I am constantly amazed at the versatility of Gerhard Richter and am reminded how wonderful it is that as artists we can explore many styles and modes of creation. Richter is an inspiration to all we artists to keep stepping into new ways of creating. I found this piece, Orchids to be stunning.
Gerhard Richter is known for a prolific and stylistically varied exploration of the medium of painting, often incorporating and exploring the visual effects of photography. “I like everything that has no style: dictionaries, photographs, nature, myself and my paintings,” he says. “Because style is violent, and I am not violent.” In the early 1960s, Richter began to create large-scale photorealist copies of black-and-white photographs rendered in a range of grays, and innovated a blurred effect (sometimes deemed “photographic impressionism”) in which portions of his compositions appear smeared or softened—paradoxically reproducing photographic effects and revealing his painterly hand. With heavily textured abstract gray monochromes, Richter introduced abstraction into his practice, and he has continued to move freely between figuration and abstraction, producing geometric “Colour Charts”, bold, gestural abstractions, and “Photo Paintings” of anything from nudes, flowers, and cars to landscapes, architecture, and scenes from Nazi history. See more: Artsy
Maynard Dixon (January 24, 1875 – November 11, 1946) was a 20th-century American artist whose body of work focused on the American West. He was married for a time to American photographer Dorothea Lange.
I happened on a Documentary today about Dorothea Lange a magnificent photographer and saw the works of Maynard Dixon and was stunned. How clear and crisp and beautiful. The clouds hang in unusual ways. An artist worth studying.
Life is short..live fully now!
There comes a time in your life, when you walk away from all the drama and people who create it. You surround yourself with people who make you laugh. Forget the bad and focus on the good. Love the people who treat you well, pray for the ones who don’t. Life is too short to be anything but happy. Falling down is a part of life, getting back up is living.”
Quote: “Today may there be peace within. May you trust that you are exactly where you are meant to be. May you not forget the infinite possibilities that are born in yourself and others. May you use the gifts that you have received and pass on the love that has been given to you. May you be content with yourself just the way you are. Let this knowledge settle into your bones, and allow your soul the freedom to sing, dance, praise and love. It is there for each and every one of us.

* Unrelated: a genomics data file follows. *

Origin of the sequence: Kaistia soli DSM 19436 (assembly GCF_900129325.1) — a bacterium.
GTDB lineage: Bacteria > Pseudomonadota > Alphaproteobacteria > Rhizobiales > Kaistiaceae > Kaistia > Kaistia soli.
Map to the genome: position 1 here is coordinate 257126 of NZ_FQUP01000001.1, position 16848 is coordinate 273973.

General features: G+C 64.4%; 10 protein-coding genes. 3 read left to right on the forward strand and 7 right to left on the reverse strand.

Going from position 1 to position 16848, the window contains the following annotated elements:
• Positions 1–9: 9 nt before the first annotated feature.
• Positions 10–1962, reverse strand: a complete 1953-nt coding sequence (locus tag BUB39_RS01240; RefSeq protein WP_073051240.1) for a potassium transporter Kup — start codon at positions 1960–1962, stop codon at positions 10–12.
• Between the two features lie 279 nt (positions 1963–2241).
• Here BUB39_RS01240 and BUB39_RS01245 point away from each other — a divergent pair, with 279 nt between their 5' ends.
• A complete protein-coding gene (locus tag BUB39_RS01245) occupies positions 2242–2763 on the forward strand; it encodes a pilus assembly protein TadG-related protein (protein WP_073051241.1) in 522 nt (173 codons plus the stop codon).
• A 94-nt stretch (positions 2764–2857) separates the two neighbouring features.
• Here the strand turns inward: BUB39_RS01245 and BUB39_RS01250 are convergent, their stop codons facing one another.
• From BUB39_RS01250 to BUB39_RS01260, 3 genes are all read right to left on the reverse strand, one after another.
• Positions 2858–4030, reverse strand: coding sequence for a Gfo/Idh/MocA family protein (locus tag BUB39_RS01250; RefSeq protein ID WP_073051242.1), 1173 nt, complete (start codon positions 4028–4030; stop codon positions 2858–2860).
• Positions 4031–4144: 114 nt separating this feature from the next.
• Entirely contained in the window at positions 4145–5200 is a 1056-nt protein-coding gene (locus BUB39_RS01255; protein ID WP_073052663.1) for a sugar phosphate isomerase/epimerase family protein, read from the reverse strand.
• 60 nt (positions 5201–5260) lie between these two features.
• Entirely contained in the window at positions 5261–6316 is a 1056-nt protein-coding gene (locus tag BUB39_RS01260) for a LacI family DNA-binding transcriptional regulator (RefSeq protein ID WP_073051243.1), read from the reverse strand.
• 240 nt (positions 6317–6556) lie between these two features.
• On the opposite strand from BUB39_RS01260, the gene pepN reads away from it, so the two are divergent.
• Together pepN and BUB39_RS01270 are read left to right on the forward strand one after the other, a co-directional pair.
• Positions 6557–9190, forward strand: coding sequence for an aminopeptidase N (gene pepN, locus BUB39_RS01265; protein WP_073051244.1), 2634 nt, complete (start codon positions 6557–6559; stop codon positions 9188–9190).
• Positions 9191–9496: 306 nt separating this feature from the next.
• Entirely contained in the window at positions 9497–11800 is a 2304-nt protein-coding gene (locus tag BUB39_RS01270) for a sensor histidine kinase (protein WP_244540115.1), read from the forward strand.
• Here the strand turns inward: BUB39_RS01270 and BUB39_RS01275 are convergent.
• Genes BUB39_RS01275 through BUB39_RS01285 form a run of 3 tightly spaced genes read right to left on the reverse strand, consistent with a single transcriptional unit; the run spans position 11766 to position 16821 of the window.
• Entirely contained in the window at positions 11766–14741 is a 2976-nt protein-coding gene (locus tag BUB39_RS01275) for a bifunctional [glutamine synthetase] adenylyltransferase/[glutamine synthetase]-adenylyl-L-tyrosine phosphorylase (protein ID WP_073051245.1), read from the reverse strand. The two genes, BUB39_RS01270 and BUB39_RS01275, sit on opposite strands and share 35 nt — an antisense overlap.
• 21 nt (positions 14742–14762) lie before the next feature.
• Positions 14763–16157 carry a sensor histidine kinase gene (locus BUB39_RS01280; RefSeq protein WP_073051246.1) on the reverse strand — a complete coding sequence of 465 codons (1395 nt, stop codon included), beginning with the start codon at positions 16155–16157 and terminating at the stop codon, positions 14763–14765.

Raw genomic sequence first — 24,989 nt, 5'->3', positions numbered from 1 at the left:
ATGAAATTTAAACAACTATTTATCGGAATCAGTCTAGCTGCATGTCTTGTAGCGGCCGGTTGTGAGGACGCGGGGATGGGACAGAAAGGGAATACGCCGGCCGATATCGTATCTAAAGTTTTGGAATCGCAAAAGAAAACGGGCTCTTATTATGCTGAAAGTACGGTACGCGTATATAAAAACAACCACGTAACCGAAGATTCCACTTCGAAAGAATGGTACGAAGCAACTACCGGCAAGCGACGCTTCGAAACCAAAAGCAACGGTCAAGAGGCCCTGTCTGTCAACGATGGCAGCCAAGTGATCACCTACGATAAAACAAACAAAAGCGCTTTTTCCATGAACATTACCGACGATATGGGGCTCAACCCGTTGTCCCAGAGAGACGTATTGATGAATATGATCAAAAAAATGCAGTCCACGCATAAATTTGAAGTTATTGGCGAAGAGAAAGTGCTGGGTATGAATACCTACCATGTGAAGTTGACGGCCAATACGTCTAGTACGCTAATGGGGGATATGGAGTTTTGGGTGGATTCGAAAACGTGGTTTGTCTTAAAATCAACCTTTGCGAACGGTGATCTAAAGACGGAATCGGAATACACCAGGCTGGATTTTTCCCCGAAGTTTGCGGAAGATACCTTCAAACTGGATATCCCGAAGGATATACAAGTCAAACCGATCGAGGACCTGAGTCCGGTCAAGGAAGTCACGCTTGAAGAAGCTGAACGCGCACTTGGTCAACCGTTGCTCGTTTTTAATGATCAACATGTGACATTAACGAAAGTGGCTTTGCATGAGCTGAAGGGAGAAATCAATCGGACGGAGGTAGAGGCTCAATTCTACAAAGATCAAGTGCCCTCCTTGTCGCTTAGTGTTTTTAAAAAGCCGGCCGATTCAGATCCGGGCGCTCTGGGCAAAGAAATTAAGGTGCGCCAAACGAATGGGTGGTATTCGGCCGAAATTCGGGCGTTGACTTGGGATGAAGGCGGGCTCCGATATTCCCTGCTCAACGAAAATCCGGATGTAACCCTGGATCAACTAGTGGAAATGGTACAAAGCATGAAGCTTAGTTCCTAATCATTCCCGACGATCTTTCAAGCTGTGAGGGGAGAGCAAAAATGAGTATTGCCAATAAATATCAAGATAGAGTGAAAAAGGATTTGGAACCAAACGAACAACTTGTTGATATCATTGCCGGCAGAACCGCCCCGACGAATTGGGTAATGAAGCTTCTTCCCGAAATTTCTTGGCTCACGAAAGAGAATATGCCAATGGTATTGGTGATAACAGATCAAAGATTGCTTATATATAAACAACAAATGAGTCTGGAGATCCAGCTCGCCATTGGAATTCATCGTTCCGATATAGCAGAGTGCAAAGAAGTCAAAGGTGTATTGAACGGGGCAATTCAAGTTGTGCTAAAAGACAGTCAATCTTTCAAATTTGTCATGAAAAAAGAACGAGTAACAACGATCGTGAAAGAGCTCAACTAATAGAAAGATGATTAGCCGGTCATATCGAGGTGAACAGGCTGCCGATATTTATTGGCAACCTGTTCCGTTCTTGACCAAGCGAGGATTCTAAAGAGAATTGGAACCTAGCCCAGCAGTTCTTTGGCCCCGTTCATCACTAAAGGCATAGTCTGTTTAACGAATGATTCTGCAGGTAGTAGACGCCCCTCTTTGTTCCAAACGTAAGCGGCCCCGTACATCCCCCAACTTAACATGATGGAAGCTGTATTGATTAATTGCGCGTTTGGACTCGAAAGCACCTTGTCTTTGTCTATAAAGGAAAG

“We can have in life but one great experience at best, and the secret of life is to reproduce that experience as often as possible,” wrote Oscar Wilde in The Picture of Dorian Gray. Despite Wilde’s sarcasm, as artists, we might build and multiply our highs to harness the awe, the growth, and the feelings of empowerment. Here are a few ideas:
Identify moments of ecstasy and when they occur.
Seek out and create experiences that can be identified as “peak aesthetic moments.”
Recognize when you “switch on.”
Go for a variety of triggers: simple, extravagant, strange, alone, comforting, challenging, shared.
Work the lingering creative edge gained from your revelations. Make it count.
From Newsletter: Painterskey
Event #247 (Avvenimento #247), 1956. Oil with sand on canvas, 55 3/16 × 55 1/8 inches (140.2 × 140 cm). The Solomon R. Guggenheim Foundation, Peggy Guggenheim Collection, Venice 76.2553.164 © Edmondo Bacci
More in Painting
Edmondo Bacci has applied the physicality of Action painting to the depiction of the origins of matter in extraterrestrial regions. Like the apocalyptic paintings of the years immediately preceding World War I by artists such as Vasily Kandinsky and Franz Marc, his work comingles themes of cosmic genesis and destruction expressed through swirling atmospheric color. The three primaries—red, blue, and yellow—predominate, defining broad areas against which a wide range of other colors play. The painting is like a scenario in which light is separated from darkness and space from matter. Planetary forms seem to coalesce out of material produced by a cosmic eruption; they prepare to establish their orbits and generate life. The immediacy and drama of the event is conveyed through the tactility of the surface. The paint, mixed with sand, is encrusted on the canvas to form a kind of topographic ground evoking plains, ridges, lakes, and peaks. The activity of the artist in ordering chaos is associated with elemental creational processes within the universe.
Read more at Guggenheim
Here’s to the women artists, creating, daring, celebrating life. Maria Lassnig was an Austrian artist known for her painted self portraits and her theory of “body awareness”.
Her art was about exploring the insecurities associated with the internal sensations of the body by shamelessly exhibiting, for our viewing pleasure, her own body in paintings and drawings.
Read More on a great Blog Share Art
The Austrian artist Maria Lassnig who has died aged 94, represented the naked body with startling honesty. Fluid strokes of bright paint vividly suggested the colour and texture of her own ageing skin, although the personas that she adopted were often extremely ambiguous. Lassnig achieved recognition from the 1940s onwards throughout mainland Europe and, later, the US but it was not until 2008, at the age of nearly 90, that she was given her first solo exhibition in Britain, to critical acclaim.